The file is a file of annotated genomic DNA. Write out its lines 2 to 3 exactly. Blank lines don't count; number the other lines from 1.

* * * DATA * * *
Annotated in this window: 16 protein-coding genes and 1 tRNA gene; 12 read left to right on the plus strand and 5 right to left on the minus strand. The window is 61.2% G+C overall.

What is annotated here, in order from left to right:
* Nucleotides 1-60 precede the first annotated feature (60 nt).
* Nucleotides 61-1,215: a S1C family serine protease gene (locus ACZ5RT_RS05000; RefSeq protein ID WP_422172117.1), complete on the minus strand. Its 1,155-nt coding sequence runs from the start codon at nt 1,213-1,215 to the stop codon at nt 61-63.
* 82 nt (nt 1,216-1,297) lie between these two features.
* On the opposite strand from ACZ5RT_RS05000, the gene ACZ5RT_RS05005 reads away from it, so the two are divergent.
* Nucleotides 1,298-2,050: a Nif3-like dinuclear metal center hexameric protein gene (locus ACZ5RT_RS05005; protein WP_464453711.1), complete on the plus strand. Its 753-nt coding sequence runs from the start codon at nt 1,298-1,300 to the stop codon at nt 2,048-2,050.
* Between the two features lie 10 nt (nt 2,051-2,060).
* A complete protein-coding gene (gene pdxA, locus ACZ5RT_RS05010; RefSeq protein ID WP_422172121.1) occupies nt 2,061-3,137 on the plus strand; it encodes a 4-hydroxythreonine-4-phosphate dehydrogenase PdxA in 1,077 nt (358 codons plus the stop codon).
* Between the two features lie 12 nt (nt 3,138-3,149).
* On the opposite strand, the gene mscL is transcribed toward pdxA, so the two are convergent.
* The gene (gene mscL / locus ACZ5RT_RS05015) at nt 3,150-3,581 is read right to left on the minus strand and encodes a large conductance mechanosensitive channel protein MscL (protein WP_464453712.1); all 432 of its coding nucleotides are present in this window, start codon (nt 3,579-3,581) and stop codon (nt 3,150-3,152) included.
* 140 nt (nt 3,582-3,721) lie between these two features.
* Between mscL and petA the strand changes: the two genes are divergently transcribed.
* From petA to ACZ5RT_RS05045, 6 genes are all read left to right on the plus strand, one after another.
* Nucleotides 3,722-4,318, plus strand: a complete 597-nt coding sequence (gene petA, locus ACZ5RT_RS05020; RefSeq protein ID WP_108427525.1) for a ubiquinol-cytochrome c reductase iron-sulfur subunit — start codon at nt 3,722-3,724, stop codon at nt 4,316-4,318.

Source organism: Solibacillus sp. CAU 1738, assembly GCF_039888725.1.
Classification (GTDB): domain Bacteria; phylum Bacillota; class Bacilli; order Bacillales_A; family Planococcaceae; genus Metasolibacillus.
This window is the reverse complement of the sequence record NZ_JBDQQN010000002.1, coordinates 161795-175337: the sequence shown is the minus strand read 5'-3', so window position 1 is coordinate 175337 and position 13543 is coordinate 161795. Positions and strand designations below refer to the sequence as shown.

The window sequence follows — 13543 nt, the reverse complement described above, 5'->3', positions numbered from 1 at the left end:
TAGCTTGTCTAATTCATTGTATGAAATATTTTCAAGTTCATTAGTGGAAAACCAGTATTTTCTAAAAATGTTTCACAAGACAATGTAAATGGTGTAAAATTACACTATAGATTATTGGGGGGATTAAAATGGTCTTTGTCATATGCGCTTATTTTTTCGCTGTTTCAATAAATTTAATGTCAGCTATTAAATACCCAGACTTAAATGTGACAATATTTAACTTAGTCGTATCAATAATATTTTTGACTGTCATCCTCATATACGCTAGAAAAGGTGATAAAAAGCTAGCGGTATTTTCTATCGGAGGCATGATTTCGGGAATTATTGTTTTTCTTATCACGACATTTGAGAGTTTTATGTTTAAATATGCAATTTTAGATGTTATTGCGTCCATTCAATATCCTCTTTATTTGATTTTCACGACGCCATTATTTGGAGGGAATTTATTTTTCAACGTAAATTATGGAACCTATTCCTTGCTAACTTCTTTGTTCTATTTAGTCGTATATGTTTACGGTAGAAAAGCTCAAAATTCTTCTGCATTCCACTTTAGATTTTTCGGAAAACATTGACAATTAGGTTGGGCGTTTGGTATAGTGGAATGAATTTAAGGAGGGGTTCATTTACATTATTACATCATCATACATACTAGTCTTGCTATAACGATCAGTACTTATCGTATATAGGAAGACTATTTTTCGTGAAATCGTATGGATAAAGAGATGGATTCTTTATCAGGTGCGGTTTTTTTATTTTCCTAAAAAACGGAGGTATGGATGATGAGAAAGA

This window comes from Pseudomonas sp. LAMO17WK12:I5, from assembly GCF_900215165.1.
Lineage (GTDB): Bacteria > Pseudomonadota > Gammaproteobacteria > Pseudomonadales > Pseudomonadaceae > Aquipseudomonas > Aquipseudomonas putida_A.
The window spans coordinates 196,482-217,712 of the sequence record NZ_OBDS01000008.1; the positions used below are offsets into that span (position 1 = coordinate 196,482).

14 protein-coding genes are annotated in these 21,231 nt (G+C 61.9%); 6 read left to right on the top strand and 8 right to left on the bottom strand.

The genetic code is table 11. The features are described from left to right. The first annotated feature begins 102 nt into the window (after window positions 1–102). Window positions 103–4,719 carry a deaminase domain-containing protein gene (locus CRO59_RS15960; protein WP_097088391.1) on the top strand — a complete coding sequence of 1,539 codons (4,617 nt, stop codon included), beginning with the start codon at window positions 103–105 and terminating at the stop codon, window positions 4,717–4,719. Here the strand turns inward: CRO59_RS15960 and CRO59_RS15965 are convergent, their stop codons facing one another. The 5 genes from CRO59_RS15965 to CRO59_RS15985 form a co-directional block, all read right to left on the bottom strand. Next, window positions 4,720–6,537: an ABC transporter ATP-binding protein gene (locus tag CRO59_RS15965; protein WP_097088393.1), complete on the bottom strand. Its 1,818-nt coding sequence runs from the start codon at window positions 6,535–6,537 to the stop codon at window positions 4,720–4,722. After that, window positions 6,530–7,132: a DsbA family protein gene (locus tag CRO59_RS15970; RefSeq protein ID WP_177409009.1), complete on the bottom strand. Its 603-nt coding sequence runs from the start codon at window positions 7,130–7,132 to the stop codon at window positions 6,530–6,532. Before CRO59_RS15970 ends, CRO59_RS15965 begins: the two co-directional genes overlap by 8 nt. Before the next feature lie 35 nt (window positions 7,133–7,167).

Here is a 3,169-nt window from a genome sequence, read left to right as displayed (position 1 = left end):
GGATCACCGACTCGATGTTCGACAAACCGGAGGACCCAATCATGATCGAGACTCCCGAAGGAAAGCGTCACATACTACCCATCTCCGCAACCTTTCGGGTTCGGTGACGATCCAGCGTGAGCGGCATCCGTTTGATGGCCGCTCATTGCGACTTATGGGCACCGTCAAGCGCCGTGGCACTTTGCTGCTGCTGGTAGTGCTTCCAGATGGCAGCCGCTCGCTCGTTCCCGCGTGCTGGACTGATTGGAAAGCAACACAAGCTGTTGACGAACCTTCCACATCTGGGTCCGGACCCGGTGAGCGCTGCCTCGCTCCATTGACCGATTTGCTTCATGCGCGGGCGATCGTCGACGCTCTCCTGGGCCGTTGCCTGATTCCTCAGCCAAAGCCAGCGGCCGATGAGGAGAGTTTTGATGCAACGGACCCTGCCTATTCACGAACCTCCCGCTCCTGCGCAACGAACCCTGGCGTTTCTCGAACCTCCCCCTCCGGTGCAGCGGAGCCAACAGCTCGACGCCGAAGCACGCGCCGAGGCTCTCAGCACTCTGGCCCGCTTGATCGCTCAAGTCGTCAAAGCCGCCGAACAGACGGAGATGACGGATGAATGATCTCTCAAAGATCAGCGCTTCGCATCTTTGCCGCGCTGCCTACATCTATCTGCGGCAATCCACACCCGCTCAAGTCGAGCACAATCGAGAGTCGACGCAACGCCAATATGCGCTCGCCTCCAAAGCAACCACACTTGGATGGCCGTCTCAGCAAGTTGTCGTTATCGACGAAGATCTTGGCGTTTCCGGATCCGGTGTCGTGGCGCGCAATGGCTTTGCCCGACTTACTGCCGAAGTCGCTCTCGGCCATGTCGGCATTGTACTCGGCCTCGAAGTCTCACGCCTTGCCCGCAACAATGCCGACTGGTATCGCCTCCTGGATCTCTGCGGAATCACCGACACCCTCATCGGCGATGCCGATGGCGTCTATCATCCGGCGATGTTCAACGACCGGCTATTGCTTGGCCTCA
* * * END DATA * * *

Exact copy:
What is annotated here, in order from left to right:
* Nucleotides 1-60 precede the first annotated feature (60 nt).